Duterte’s China visit burst the “China threat” bubble jointly blown by Aquino and the US. Arbitration and US aircraft carriers are useless in solving maritime disputes between Beijing and Manila. Friendly engagement and negotiations are more beneficial to the Philippines. Aquino was more like a gambler, betting that confronting China would win public support and that all ASEAN countries would follow the US. He lost the bet.

Development and cooperation are the major theme in Southeast Asia, but the US is pushing the region to the opposite pole for its selfish strategic gains. It is a costly strategy. Washington ties Manila and Hanoi to its chariot for its China-containment strategy in the South China Sea, but the latter could have more room to cooperate with China.

A BBC opinion piece expects Duterte to focus on the maritime disputes and re-evaluate the importance of the alliance with the US some day. Beijing does not expect the Philippines to swing fully to China, but we are also clear that the Sino-Philippine friendship is in line with the long-term interests of Duterte and the Philippines as a whole. That’s enough. The US and Western mainstream media would be foolish to expect a Manila that is hostile to Beijing for Washington’s South China Sea strategy. Such a scenario will probably not reappear during Duterte’s term of office.

China should reciprocate Duterte’s overture

Philippine President Rodrigo Duterte embarked on his state visit to China today. This visit would have been unimaginable three months ago when the Philippines, as an initiator of the South China Sea arbitration and a key pivot of the US strategy of rebalance to the Asia-Pacific, was in sharp conflict with China over maritime disputes. Duterte has made a fresh start with Beijing-Manila ties and the nation’s regional strategies after coming into office, and thus is widely regarded as a “subverter.”

Duterte’s straightforward way of speaking and acting has made a deep impression on the world. He extended the olive branch to China soon after taking office, making China the first country outside ASEAN for an official visit and speaking publicly in favor of Beijing. Now it’s China’s turn to receive his olive branch.

Since assuming office, Duterte reprioritized national affairs, taking the public’s attention from the South China Sea back to domestic governance. Meanwhile, he insists on Manila’s right to an independent foreign policy and opposes Washington’s excessive control over the Philippines, which has riled the US. The announcement of a suspension of Washington-Manila joint patrols and military drills has particularly rocked this alliance.

The Philippines plays a special role in the South China Sea situation. Manila is Washington’s ally and the most ideal pawn for Washington and Tokyo to intervene in the South China Sea issue. Duterte’s predecessor Benigno Aquino III provoked strongly as he was backed by the US and Japan. Washington also counts on Manila to acquire legitimacy to launch South China Sea joint patrols. Once the Sino-Philippine relationship is returned to a friendly track, the US strategy of rebalancing will be undermined in the South China Sea.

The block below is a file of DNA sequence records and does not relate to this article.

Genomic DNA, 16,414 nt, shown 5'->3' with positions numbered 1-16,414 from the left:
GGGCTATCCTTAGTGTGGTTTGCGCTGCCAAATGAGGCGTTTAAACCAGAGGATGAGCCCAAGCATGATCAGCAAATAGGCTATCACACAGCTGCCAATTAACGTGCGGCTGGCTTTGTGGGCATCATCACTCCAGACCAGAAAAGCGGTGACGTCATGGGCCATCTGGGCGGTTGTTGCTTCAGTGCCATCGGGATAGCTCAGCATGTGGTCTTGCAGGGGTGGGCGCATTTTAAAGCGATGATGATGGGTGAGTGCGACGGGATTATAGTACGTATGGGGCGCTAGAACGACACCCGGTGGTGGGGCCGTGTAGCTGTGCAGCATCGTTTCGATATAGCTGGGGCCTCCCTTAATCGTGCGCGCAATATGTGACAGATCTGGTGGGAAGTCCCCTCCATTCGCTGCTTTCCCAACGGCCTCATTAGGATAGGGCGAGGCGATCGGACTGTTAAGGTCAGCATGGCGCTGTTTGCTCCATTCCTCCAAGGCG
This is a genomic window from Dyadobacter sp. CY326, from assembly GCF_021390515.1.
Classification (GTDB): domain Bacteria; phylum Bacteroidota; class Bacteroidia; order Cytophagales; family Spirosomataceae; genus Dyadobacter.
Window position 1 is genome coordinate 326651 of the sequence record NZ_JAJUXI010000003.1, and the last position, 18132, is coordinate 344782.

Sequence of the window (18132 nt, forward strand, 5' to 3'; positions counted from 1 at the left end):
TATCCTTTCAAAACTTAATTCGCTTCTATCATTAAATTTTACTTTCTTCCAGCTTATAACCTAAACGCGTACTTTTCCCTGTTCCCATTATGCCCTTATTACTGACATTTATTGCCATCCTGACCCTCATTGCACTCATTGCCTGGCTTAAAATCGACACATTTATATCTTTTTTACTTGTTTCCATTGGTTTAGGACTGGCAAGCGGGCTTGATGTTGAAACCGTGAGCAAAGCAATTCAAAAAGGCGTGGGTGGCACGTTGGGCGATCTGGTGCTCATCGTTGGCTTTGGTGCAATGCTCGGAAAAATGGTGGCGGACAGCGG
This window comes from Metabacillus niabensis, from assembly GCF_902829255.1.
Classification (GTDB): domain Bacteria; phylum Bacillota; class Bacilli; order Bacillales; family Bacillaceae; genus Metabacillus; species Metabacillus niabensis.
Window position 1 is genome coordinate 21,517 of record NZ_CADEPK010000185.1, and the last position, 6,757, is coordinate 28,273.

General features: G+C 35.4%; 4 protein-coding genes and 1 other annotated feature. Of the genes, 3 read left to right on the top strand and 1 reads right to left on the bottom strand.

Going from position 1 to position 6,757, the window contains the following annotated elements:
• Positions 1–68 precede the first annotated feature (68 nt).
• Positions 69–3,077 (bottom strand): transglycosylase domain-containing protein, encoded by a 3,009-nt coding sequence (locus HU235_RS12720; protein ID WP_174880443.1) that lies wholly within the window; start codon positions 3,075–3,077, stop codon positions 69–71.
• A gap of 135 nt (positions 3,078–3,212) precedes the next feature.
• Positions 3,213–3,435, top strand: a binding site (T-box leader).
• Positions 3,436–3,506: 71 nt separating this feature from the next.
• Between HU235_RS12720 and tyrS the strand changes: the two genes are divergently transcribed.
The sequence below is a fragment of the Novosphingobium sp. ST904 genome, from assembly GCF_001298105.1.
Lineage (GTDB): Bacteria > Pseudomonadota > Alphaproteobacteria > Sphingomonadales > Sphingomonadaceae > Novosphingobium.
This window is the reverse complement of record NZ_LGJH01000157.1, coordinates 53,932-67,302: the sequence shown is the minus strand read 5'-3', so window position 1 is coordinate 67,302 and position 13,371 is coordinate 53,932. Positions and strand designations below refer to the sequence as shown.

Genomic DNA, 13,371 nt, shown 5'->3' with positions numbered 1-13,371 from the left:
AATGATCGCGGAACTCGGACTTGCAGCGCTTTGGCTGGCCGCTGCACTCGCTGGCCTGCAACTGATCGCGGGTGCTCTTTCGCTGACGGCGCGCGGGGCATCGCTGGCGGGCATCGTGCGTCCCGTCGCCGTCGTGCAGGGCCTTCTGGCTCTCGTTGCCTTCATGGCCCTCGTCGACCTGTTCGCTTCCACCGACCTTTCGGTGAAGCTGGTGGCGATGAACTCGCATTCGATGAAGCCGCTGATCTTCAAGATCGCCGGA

Some are suspicious of Duterte’s sincerity toward China. However, Duterte’s policy has clear logic. China is his best partner in the anti-drug fight and for infrastructure construction. He is realistic and clear that the Philippines is only serving the US China-containment policy if it goes against China on the South China Sea issue.

Duterte’s understandings on the Sino-Philippine relationship reflect his left-wing political ideas. Whether he can resist pressure from domestic pro-US forces is key to the issue.

We call on China to grasp this major strategic opportunity brought by the Duterte administration. At the moment, China can make more efforts to facilitate the turnaround of the bilateral relationship. Beijing-Manila ties suffered an overall retreat during Aquino’s rule. Two-way trade dropped, Chinese tourist groups to Philippines stopped and fruit imports to China were affected. Changes are now happening.

The Philippine media has focused on the issue of fisheries around Huangyan Island. Duterte, under great domestic pressure, is strongly expected by Philippine media to bring a breakthrough on the issue.

Sovereignty is non-negotiable, but China can adopt a flexible policy on the Philippines’ fishing rights. Filipino fishermen fish on a shoestring and are unlikely to jeopardize the ecosystem of China’s waters.

A flexible fishing policy will bring the Sino-Philippine relationship to a new stage. As a major power, China should express its goodwill to Filipino fishermen and their president at this time. Washington’s strategy of rebalancing to the Asia-Pacific has increased China’s diplomatic and economic costs in Southeast Asia, and it is necessary for Beijing to reciprocate Manila for its clear stance of not willing to serve the US’ China strategy.

It is more effective to address the disputes in a friendly, instead of a confrontational way. China should make this clear to the world to win more respect in the world.  – Global Times

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Sep 7, 2016 Philippine President Rodrigo Duterte called Barack Obama a “son of a w****”/” son of a bitch” on Monday as he vowed not to be lectured by the …



  Philippine President calls Obama the “son of a bitch”, reveals cracks in ties as he refuses to be lectured on human rights 

US media wanted ‘special privileges’